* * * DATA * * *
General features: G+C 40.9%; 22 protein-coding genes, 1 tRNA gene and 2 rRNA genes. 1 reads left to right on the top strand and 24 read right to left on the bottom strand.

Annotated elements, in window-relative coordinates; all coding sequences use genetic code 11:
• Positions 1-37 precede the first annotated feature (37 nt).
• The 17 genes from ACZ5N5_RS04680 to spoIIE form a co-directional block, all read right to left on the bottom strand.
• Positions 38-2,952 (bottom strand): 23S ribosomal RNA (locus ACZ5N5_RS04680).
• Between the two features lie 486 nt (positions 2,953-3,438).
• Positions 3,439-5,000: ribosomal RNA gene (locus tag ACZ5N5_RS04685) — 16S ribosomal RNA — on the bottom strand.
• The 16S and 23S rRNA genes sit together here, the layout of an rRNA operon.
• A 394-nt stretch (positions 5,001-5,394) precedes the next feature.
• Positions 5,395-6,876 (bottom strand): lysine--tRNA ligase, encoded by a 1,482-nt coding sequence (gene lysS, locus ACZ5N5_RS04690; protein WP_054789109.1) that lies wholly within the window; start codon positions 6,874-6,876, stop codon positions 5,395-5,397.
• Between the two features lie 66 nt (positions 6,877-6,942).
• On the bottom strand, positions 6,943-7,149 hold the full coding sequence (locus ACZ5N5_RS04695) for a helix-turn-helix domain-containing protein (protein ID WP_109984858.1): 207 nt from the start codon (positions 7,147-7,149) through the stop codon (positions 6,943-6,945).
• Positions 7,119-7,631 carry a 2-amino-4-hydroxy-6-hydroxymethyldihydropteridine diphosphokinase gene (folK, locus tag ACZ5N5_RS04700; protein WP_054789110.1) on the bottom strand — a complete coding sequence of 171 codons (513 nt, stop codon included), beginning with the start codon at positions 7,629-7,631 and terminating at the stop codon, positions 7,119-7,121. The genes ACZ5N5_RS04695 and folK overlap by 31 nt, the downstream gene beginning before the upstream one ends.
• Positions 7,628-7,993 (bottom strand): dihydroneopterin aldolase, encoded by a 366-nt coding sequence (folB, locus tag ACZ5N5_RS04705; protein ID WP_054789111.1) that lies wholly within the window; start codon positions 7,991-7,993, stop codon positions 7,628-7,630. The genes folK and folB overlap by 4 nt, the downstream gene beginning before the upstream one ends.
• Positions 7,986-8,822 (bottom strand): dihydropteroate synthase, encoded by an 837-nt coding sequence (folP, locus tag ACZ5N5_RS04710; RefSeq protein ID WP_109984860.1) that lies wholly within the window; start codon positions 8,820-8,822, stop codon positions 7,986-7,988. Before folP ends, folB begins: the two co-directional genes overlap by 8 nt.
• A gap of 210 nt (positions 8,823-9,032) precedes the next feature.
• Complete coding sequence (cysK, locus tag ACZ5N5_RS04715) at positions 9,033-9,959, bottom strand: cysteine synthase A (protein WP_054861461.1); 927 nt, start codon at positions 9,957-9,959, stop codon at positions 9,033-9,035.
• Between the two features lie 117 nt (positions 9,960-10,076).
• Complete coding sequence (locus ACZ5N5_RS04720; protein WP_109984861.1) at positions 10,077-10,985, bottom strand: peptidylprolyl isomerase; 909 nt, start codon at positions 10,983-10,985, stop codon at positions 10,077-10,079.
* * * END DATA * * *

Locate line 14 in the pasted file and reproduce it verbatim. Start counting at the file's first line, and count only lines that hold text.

• Positions 7,628-7,993 (bottom strand): dihydroneopterin aldolase, encoded by a 366-nt coding sequence (folB, locus tag ACZ5N5_RS04705; protein ID WP_054789111.1) that lies wholly within the window; start codon positions 7,991-7,993, stop codon positions 7,628-7,630. The genes folK and folB overlap by 4 nt, the downstream gene beginning before the upstream one ends.